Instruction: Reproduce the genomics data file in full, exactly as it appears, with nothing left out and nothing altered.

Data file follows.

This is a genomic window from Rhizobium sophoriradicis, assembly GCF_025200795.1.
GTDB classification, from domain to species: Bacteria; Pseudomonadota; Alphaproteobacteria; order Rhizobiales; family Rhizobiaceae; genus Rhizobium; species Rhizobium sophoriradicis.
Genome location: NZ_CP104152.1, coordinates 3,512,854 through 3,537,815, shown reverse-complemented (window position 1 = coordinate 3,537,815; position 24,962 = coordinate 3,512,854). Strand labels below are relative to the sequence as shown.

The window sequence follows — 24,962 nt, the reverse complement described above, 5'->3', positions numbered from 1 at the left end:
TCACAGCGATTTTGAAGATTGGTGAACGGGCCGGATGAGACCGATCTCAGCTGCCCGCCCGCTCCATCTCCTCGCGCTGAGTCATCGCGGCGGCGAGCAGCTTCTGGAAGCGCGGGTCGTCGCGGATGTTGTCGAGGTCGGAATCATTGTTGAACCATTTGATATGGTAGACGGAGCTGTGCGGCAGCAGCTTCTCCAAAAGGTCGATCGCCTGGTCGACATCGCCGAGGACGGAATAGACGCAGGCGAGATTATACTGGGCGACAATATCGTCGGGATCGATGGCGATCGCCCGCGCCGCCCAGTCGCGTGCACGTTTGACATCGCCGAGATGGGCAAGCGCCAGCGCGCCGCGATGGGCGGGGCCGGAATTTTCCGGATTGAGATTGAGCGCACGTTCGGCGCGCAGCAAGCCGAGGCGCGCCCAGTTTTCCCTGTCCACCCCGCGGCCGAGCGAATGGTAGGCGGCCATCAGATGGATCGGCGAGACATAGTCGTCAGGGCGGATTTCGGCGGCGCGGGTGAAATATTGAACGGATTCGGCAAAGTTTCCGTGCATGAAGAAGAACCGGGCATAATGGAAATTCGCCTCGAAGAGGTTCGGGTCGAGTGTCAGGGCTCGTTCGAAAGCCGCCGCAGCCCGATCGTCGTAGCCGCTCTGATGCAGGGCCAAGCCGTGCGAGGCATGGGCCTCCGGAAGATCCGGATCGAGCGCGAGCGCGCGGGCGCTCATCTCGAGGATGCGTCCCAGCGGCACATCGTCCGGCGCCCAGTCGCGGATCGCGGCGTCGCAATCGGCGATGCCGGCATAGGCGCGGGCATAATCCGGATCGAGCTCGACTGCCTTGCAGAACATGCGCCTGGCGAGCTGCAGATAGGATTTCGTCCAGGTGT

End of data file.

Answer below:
This is a genomic window from Rhizobium sophoriradicis, assembly GCF_025200795.1.
GTDB classification, from domain to species: Bacteria; Pseudomonadota; Alphaproteobacteria; order Rhizobiales; family Rhizobiaceae; genus Rhizobium; species Rhizobium sophoriradicis.
Genome location: NZ_CP104152.1, coordinates 3,512,854 through 3,537,815, shown reverse-complemented (window position 1 = coordinate 3,537,815; position 24,962 = coordinate 3,512,854). Strand labels below are relative to the sequence as shown.

The window sequence follows — 24,962 nt, the reverse complement described above, 5'->3', positions numbered from 1 at the left end:
TCACAGCGATTTTGAAGATTGGTGAACGGGCCGGATGAGACCGATCTCAGCTGCCCGCCCGCTCCATCTCCTCGCGCTGAGTCATCGCGGCGGCGAGCAGCTTCTGGAAGCGCGGGTCGTCGCGGATGTTGTCGAGGTCGGAATCATTGTTGAACCATTTGATATGGTAGACGGAGCTGTGCGGCAGCAGCTTCTCCAAAAGGTCGATCGCCTGGTCGACATCGCCGAGGACGGAATAGACGCAGGCGAGATTATACTGGGCGACAATATCGTCGGGATCGATGGCGATCGCCCGCGCCGCCCAGTCGCGTGCACGTTTGACATCGCCGAGATGGGCAAGCGCCAGCGCGCCGCGATGGGCGGGGCCGGAATTTTCCGGATTGAGATTGAGCGCACGTTCGGCGCGCAGCAAGCCGAGGCGCGCCCAGTTTTCCCTGTCCACCCCGCGGCCGAGCGAATGGTAGGCGGCCATCAGATGGATCGGCGAGACATAGTCGTCAGGGCGGATTTCGGCGGCGCGGGTGAAATATTGAACGGATTCGGCAAAGTTTCCGTGCATGAAGAAGAACCGGGCATAATGGAAATTCGCCTCGAAGAGGTTCGGGTCGAGTGTCAGGGCTCGTTCGAAAGCCGCCGCAGCCCGATCGTCGTAGCCGCTCTGATGCAGGGCCAAGCCGTGCGAGGCATGGGCCTCCGGAAGATCCGGATCGAGCGCGAGCGCGCGGGCGCTCATCTCGAGGATGCGTCCCAGCGGCACATCGTCCGGCGCCCAGTCGCGGATCGCGGCGTCGCAATCGGCGATGCCGGCATAGGCGCGGGCATAATCCGGATCGAGCTCGACTGCCTTGCAGAACATGCGCCTGGCGAGCTGCAGATAGGATTTCGTCCAGGTGT